By the time you read this, I expect that the Independent Elections and Boundaries Commission will have announced that Uhuru Kenyatta won the 2013 national election. While there are other possibilities, including a run-off, that one seems most likely. The election has been controversial, divisive, newsworthy, and often confusing. It’s time now not only to congratulate the Kenyan nation, but begin to review the role of information technology (IT) in its realization.
In principle, the election was fully computerized. While I don’t yet have access to all the technical details, the popular press described a plan for biometric authentication at all polling places, centralized aggregation, and transport in at least some segments by the mobile telephone network. The IEBC itself exposes a nicely-documented application programming interface.
Plans didn’t go smoothly. In the day or two of and after the election on Monday, 4 March 2013, something, and maybe, as so often is the case in real-world systems, several things, broke down. There was talk of hackers, miscalculations, networking problems, and more. Much of the social value of the IT systems was to control the vulnerability to manipulation which made the 2007 presidential election such a tragedy. The technical results were, at best, disappointing.
The IEBC, courts, electorate, and even the major contending parties seem to be succeeding, though, at creating a credible, and even remarkably transparent adjudication and transition.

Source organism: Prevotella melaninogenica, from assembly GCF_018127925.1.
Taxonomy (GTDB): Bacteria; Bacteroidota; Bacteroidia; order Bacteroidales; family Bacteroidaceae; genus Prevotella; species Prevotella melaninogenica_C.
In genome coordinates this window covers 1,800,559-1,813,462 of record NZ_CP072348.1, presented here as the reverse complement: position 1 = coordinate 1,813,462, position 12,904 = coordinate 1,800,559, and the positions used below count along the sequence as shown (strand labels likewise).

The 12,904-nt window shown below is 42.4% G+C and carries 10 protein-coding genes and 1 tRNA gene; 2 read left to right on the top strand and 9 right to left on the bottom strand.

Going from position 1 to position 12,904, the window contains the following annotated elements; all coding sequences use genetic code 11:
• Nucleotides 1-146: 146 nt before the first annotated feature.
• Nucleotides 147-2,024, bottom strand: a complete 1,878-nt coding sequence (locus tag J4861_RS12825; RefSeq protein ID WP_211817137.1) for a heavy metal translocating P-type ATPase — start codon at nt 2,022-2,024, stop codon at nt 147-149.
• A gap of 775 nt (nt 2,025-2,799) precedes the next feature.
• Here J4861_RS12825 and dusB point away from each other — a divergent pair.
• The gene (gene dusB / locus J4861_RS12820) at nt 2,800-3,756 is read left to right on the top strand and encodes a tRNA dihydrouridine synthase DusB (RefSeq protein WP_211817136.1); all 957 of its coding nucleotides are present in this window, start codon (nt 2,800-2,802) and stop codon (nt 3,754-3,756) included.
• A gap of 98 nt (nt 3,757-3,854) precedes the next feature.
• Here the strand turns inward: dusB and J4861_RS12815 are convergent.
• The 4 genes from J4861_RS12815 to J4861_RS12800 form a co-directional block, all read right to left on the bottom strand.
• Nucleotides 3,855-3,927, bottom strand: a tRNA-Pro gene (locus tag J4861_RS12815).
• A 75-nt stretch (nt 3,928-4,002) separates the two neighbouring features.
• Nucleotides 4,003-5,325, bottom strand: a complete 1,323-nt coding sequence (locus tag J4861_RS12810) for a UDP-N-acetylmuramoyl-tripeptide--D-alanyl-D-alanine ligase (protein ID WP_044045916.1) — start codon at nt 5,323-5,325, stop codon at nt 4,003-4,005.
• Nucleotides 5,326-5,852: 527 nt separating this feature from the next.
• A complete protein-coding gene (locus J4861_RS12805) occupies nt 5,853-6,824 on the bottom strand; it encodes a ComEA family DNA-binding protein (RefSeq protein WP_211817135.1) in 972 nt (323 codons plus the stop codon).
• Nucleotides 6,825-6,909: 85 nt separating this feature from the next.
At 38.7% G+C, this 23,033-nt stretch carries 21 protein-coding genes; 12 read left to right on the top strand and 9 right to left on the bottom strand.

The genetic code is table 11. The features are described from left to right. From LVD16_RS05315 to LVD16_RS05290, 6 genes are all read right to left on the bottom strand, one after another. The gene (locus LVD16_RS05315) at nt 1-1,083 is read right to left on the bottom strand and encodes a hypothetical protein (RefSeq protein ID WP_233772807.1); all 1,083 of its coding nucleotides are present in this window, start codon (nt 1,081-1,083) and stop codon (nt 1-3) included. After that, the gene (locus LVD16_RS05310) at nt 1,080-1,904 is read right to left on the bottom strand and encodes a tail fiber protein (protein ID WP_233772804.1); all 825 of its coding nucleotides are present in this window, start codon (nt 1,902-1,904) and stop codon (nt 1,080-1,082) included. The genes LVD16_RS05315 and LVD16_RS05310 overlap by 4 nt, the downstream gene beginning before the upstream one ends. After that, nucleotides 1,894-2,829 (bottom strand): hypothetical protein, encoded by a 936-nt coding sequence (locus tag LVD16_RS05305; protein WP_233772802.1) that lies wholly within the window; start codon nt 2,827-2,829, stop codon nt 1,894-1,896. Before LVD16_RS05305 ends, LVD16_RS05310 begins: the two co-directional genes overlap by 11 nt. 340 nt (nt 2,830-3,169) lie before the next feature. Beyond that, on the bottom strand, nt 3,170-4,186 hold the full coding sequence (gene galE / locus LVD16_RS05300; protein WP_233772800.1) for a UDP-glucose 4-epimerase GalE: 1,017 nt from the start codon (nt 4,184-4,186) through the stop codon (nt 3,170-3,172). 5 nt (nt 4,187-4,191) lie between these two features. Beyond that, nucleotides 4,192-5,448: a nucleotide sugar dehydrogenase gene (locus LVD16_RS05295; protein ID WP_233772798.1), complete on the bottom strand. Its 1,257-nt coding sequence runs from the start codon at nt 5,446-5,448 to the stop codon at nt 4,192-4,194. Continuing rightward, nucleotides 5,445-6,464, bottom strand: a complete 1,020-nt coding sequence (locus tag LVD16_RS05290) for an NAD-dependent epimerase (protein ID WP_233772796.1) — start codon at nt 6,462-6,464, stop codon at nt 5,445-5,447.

Until more certain information about the computing systems emerges, most of what has been written remains speculation. It might well be, for instance, that claims “the computer” mistotaled voided ballots by a factor of eight are in fact arithmetic confusions about how the election rules apply in a race with eight candidates.
Electoral computing is a hard problem, though. Kenya set higher standards for itself than countries, such as the United States and Europe, with nominal per capita economic resources ten or thirty times as great. Kenya has a history of tumultuous elections, and its IT design for this one was ambitious. Even from the little that’s already public knowledge, plenty of positive lessons have emerged:
- Civic society is not 19th-century biology, and ontogeny need not recapitulate phylogeny. Just as Kenya’s economy isn’t bothering to reproduce the old banking or telephone infrastructure of, say, the United States, it can also choose to jump ahead of the “developed” countries in at least parts of its election procedures.
- Management matters: strong IEBC leadership means that, however the servers were configured, what people will remember from this episode was a peaceful and therefore successful election. IT systems are subordinate to the human-level workflows they support.
- “Developed” countries can learn from the experience of Kenya, India, and other early adopters of biometric and other innovative authentication methods.
There will be opportunity later to review the low-level technical details of Kenya’s 2013 election. Now is the time for unity and recovery. My favorite summary appeared before the day of the election, when Elko Namlo wrote of “… growing concern that the demand for clichés is outstripping supply”, and foreign journalists would have too little photogenic violence to report.